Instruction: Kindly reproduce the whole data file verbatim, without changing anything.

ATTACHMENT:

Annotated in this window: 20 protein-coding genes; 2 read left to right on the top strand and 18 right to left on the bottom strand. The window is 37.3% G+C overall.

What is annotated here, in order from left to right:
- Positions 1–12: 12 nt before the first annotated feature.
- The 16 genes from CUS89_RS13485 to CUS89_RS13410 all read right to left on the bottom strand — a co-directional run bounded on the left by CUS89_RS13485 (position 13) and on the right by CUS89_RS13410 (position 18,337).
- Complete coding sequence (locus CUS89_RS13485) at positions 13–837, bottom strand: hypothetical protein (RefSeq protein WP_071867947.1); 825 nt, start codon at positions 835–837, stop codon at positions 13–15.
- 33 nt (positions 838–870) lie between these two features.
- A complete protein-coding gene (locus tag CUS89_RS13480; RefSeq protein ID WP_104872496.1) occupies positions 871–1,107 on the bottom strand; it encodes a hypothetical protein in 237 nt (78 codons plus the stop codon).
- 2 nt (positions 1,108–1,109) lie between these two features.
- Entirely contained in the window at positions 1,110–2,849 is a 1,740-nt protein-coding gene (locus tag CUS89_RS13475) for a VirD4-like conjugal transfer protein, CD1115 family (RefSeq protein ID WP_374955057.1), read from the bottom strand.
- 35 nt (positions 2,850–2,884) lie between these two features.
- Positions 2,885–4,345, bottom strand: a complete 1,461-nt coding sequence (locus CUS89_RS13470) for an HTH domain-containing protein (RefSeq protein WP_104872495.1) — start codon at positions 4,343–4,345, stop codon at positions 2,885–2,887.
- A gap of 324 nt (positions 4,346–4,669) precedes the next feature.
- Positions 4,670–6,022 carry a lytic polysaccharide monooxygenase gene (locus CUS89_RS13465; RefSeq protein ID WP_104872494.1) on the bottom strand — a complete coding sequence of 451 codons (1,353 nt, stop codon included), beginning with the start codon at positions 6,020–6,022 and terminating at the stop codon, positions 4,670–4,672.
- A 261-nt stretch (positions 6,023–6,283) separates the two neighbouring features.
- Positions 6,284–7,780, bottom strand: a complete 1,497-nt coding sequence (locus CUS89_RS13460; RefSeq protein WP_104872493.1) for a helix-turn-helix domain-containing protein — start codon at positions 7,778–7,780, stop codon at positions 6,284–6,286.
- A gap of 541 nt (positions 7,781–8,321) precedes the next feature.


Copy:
Annotated in this window: 20 protein-coding genes; 2 read left to right on the top strand and 18 right to left on the bottom strand. The window is 37.3% G+C overall.

What is annotated here, in order from left to right:
- Positions 1–12: 12 nt before the first annotated feature.
- The 16 genes from CUS89_RS13485 to CUS89_RS13410 all read right to left on the bottom strand — a co-directional run bounded on the left by CUS89_RS13485 (position 13) and on the right by CUS89_RS13410 (position 18,337).
- Complete coding sequence (locus CUS89_RS13485) at positions 13–837, bottom strand: hypothetical protein (RefSeq protein WP_071867947.1); 825 nt, start codon at positions 835–837, stop codon at positions 13–15.
- 33 nt (positions 838–870) lie between these two features.
- A complete protein-coding gene (locus tag CUS89_RS13480; RefSeq protein ID WP_104872496.1) occupies positions 871–1,107 on the bottom strand; it encodes a hypothetical protein in 237 nt (78 codons plus the stop codon).
- 2 nt (positions 1,108–1,109) lie between these two features.
- Entirely contained in the window at positions 1,110–2,849 is a 1,740-nt protein-coding gene (locus tag CUS89_RS13475) for a VirD4-like conjugal transfer protein, CD1115 family (RefSeq protein ID WP_374955057.1), read from the bottom strand.
- 35 nt (positions 2,850–2,884) lie between these two features.
- Positions 2,885–4,345, bottom strand: a complete 1,461-nt coding sequence (locus CUS89_RS13470) for an HTH domain-containing protein (RefSeq protein WP_104872495.1) — start codon at positions 4,343–4,345, stop codon at positions 2,885–2,887.
- A gap of 324 nt (positions 4,346–4,669) precedes the next feature.
- Positions 4,670–6,022 carry a lytic polysaccharide monooxygenase gene (locus CUS89_RS13465; RefSeq protein ID WP_104872494.1) on the bottom strand — a complete coding sequence of 451 codons (1,353 nt, stop codon included), beginning with the start codon at positions 6,020–6,022 and terminating at the stop codon, positions 4,670–4,672.
- A 261-nt stretch (positions 6,023–6,283) separates the two neighbouring features.
- Positions 6,284–7,780, bottom strand: a complete 1,497-nt coding sequence (locus CUS89_RS13460; RefSeq protein WP_104872493.1) for a helix-turn-helix domain-containing protein — start codon at positions 7,778–7,780, stop codon at positions 6,284–6,286.
- A gap of 541 nt (positions 7,781–8,321) precedes the next feature.